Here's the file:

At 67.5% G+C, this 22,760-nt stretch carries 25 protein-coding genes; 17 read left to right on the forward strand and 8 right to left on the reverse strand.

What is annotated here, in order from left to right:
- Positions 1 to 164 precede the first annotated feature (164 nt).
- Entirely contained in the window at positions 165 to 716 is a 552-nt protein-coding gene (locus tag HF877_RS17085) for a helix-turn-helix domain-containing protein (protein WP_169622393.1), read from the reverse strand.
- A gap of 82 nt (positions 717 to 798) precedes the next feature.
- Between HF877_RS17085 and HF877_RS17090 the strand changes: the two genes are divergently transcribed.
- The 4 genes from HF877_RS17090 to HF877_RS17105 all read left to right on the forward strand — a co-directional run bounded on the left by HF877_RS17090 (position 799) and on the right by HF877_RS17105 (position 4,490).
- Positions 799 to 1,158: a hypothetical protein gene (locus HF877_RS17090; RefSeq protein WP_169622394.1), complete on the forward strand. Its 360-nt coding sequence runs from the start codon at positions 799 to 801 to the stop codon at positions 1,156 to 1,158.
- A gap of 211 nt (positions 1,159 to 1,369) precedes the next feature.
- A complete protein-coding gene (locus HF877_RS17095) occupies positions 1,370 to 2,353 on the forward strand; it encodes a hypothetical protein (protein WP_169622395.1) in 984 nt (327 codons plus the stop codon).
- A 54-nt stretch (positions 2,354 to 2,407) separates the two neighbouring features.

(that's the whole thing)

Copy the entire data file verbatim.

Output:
At 67.5% G+C, this 22,760-nt stretch carries 25 protein-coding genes; 17 read left to right on the forward strand and 8 right to left on the reverse strand.

What is annotated here, in order from left to right:
- Positions 1 to 164 precede the first annotated feature (164 nt).
- Entirely contained in the window at positions 165 to 716 is a 552-nt protein-coding gene (locus tag HF877_RS17085) for a helix-turn-helix domain-containing protein (protein WP_169622393.1), read from the reverse strand.
- A gap of 82 nt (positions 717 to 798) precedes the next feature.
- Between HF877_RS17085 and HF877_RS17090 the strand changes: the two genes are divergently transcribed.
- The 4 genes from HF877_RS17090 to HF877_RS17105 all read left to right on the forward strand — a co-directional run bounded on the left by HF877_RS17090 (position 799) and on the right by HF877_RS17105 (position 4,490).
- Positions 799 to 1,158: a hypothetical protein gene (locus HF877_RS17090; RefSeq protein WP_169622394.1), complete on the forward strand. Its 360-nt coding sequence runs from the start codon at positions 799 to 801 to the stop codon at positions 1,156 to 1,158.
- A gap of 211 nt (positions 1,159 to 1,369) precedes the next feature.
- A complete protein-coding gene (locus HF877_RS17095) occupies positions 1,370 to 2,353 on the forward strand; it encodes a hypothetical protein (protein WP_169622395.1) in 984 nt (327 codons plus the stop codon).
- A 54-nt stretch (positions 2,354 to 2,407) separates the two neighbouring features.